Jones keen on England role
November 17, 2011
Eddie Jones has spent time with Saracens in the past © Getty Images
Former Australia coach Eddie Jones has thrown his hat into the ring for the vacant England manager job.
Johnson decided to stand down after presiding over England's disappointing Rugby World Cup campaign, which ended with a quarter-final defeat to France. Jones insisted the rewards of getting England back on track were "enormous" with the 2015 World Cup being played on home soil.
He told BBC Radio Five Live: "You'd always be interested in coaching England. It has got a fantastic domestic competition, very, very good players and you have just got to get the right programme in place and they should be good enough to win the next World Cup."
Jones led the Wallabies to the 2003 World Cup final, where they were beaten by the England team captained by Johnson, and helped coach South Africa to victory four years later. Jones said he would not be put off by the chaotic state of the Rugby Football Union's senior management.
"Over the last period of time England rugby has lost its way and you'd have to question the people in place now," Jones said. "That is the challenge of getting it right. If you get it right, the benefits are absolutely enormous. That is the challenge of it and that is the exciting part of it.
"You've got to find the right style of play, just as [Sir Clive] Woodward did over that period (up to 2003), work with the clubs and ensure the players are in peak condition."
However, Nick Mallett revealed he was approached by the RFU this week about the prospect of taking charge of England, should Johnson resign. But the former South Africa and Italy coach confirmed in a statement on Wednesday evening he had decided against taking the RFU up on their offer in order to spend more time with his family.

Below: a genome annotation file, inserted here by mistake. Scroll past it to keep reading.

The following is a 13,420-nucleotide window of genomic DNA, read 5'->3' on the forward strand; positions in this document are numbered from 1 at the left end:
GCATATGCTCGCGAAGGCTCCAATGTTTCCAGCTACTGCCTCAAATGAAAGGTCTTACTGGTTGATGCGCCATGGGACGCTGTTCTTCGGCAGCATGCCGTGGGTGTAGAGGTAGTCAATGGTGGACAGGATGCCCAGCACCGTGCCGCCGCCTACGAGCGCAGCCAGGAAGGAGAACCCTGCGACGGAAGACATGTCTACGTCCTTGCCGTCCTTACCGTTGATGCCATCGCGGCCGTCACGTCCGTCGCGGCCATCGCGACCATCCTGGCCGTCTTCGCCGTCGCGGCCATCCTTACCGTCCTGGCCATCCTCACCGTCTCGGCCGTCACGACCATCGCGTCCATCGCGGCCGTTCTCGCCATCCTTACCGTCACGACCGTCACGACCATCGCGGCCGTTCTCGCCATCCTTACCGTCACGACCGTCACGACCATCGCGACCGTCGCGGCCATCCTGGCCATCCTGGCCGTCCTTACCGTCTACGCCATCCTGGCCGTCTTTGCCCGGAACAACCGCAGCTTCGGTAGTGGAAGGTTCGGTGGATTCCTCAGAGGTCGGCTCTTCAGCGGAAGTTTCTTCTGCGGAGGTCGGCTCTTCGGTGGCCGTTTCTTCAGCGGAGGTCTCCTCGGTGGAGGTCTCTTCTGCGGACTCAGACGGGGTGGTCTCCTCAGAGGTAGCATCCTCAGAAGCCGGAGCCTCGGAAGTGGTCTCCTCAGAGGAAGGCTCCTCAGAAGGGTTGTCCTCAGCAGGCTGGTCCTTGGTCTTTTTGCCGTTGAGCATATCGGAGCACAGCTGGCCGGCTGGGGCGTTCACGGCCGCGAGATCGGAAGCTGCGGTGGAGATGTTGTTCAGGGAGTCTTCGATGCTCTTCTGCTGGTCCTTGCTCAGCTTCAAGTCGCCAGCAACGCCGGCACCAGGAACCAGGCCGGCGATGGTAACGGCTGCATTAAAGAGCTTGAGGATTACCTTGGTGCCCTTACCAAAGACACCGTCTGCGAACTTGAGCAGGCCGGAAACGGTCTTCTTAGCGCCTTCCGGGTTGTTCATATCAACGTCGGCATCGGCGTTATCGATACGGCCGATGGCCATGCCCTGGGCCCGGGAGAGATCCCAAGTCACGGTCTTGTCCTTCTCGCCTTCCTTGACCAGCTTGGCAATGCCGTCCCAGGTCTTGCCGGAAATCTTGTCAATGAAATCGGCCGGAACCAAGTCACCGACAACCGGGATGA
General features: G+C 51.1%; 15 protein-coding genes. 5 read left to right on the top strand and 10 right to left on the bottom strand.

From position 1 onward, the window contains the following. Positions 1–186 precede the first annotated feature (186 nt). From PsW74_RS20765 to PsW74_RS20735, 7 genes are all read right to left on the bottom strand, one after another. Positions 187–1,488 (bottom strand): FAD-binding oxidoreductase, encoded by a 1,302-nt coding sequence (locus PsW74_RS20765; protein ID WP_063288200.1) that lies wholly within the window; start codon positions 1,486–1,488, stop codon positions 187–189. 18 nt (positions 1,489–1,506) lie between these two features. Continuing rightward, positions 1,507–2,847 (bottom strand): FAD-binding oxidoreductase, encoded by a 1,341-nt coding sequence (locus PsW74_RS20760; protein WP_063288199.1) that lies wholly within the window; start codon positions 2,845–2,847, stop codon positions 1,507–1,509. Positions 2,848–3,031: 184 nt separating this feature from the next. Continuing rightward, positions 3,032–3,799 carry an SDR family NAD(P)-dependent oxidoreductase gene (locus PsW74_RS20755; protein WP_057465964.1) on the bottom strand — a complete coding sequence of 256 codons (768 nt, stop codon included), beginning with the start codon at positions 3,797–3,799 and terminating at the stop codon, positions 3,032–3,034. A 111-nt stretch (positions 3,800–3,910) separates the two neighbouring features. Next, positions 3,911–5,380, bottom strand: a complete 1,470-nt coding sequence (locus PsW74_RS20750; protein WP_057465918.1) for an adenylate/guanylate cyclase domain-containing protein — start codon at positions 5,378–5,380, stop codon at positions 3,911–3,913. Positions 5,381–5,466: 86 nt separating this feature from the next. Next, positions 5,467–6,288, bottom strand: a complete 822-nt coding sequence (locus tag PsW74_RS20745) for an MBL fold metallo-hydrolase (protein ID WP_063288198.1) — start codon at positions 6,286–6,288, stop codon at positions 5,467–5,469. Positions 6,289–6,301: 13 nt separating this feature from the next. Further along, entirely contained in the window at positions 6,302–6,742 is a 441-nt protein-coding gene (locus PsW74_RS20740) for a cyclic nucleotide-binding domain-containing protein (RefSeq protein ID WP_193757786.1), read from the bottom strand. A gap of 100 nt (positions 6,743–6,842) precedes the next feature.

"The RFU contacted me earlier this week to enquire about my availability for the position, should Martin Johnson resign," Mallett said. "I had previously expressed my interest in the position publicly and was interested to hear what RFU representatives had to say.
"After mulling it over for a few days and discussing the opportunity with close friends and family, I have decided that I will not be making myself available for the position and I have disclosed this to the RFU."
England's elite rugby director Rob Andrew must act swiftly, with the RBS 6 Nations looming in February. New Zealand's World Cup-winning coach Graham Henry has been mentioned as one possible option, while Northampton boss Jim Mallinder is seen as the leading domestic contender.
© ESPN Sports Media Ltd.
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